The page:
my brother’s keeper

personalpayphone-t-01I wonder where my brother is.  It is nearly his 45th birthday and exactly a year ago when last I heard from him.  His last words to me, written in a letter he scrawled from jail, were, “Fuck you! I do too have a checkbook.” {his response to a letter I sent to him that said, “you don’t have a job. you don’t have a place to live. you don’t have money. you don’t have a checkbook…”}  Since then he has, from what I can gather, been sliding steadily down a slippery spiral of serious drug use.  It’s hard to envision my little brother, the goofy chatter-box kid who climbed and jumped and ran and bounded everywhere he went, as a 45 year old homeless drug addict with rotting teeth and scabs on his arms.  Part of me can’t even consider it never mind imagine it.  What the hell happened?  How did he sink so low?  How much longer can he continue this way?  What will become of him?  I actually know the answer to that last question.  I spend much of my free mental time lately imagining it.  Aside from the obvious worst part, you know I’ll have to deal with mommy dearest (a very close runner-up to the worst part).  Unless of course, as she has often threatened to do if Peter overdoses, she kills herself.  But she won’t do that.  She would never give up the starring role in her life’s biggest drama – death of a child.  No, the most she will do is make a messy attempt on her own pathetic life, leaving me to clean up.  And in the end, she and all her histrionics will be there, center stage.  Peter, as usual, will have found a way out, choosing not to be present.  Like he did for dad’s funeral.  Like he has done for much of life.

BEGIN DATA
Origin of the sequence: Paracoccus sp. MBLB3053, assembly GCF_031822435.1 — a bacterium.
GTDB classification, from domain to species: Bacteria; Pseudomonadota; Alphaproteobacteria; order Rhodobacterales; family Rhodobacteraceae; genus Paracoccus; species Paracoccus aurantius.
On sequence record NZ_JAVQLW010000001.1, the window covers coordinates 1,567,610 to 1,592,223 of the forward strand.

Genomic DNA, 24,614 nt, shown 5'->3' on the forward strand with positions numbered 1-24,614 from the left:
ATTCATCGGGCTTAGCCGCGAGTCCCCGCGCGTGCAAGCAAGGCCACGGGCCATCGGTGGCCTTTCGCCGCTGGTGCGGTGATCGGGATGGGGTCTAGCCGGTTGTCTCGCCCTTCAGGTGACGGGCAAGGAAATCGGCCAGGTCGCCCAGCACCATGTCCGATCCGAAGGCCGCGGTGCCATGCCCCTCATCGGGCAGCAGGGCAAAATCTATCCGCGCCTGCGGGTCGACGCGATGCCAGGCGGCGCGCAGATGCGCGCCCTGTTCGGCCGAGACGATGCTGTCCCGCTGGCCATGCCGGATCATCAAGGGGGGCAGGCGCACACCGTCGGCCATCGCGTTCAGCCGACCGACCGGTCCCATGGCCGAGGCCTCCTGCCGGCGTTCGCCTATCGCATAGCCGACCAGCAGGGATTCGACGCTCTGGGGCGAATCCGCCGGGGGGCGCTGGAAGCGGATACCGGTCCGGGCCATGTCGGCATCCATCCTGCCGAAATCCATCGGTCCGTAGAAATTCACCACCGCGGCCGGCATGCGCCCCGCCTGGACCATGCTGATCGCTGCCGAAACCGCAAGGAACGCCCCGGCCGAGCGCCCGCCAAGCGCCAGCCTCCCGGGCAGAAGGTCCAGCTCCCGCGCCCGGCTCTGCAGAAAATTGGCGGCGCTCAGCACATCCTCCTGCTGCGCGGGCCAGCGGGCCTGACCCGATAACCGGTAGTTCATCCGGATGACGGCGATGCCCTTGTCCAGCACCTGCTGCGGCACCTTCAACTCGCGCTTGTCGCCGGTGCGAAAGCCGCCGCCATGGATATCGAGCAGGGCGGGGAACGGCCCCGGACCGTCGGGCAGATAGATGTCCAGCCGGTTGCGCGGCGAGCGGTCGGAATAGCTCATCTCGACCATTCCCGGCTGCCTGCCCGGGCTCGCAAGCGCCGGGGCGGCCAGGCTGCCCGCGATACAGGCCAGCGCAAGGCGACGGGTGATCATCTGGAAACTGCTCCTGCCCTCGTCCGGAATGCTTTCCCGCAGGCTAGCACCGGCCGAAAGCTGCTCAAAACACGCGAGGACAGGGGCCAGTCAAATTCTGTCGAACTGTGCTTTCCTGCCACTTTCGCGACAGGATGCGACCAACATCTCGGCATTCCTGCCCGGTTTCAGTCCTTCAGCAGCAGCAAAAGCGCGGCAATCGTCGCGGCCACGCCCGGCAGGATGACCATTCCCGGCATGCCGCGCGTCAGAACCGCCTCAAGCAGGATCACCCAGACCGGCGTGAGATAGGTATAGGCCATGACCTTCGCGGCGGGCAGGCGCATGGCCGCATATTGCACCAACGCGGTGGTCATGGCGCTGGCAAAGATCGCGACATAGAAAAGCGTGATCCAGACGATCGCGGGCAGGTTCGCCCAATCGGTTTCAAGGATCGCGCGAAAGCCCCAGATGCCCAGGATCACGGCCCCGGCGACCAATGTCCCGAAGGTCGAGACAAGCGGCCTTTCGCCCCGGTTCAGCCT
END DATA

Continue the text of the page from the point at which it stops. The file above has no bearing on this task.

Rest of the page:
It feels very heavy, so burdensome.  My family of origin is an ongoing train-wreck that I work hard to extricate myself from.  And yet, like human nature in the wake of a highway accident, I can’t stop craning my neck to get a better look.  I can’t grieve for my brother because he is not dead.  But like a slice of death, my brother is surely no more.  The little boy, the young man, the funny guy, he is gone.  Replaced by a stranger, a vagrant sleeping in the park, scoring drugs where and when he can and pan-handling – begging for coins from passersby with a dirty paper cup that he found in the trash.  It’s just so hard to fathom.  At once I want to get on the train and comb the city and public parks looking for him.  The proverbial needle in a haystack.  I’m wretched with fear and sadness.  I want to help him, save him, right him, love him.  Those emotions get replaced by anger and the strong desire to choke the living shit out of him, wanting to knock some sense into him.  I want my brother back.  He is the only one who knows.  The only one who knows what it was like to grow up in our house.  Only he could make me laugh so hard tears would stream down my cheeks and my stomach would clench with a painful stitch as I breathlessly begged him to stop telling and retelling stories of our childhood from his perspective.  He got it.  I could so relate.  He made the trauma funny.  But alas, my brother is no more.  And while that is absolutely true, I can’t actually find a way to grieve.  Maybe because he is still technically alive and there is that gossamer thread of hope.  These are the scattered and vivid roller-coaster emotions of a family member of an addict.  They only make sense to other family members of addicts.

call GodPerhaps there is a number I can call…

About halitentwo

i am. god is. we are. as soon as i write something about me i change, am different, evolving. i am trans. i am a parent. i am a partner. i am a human. i am attempting to live a well-lived life in the spaces in between, beyond definition, fluid, dynamic, omnifarious and always changing. hopefully growing.
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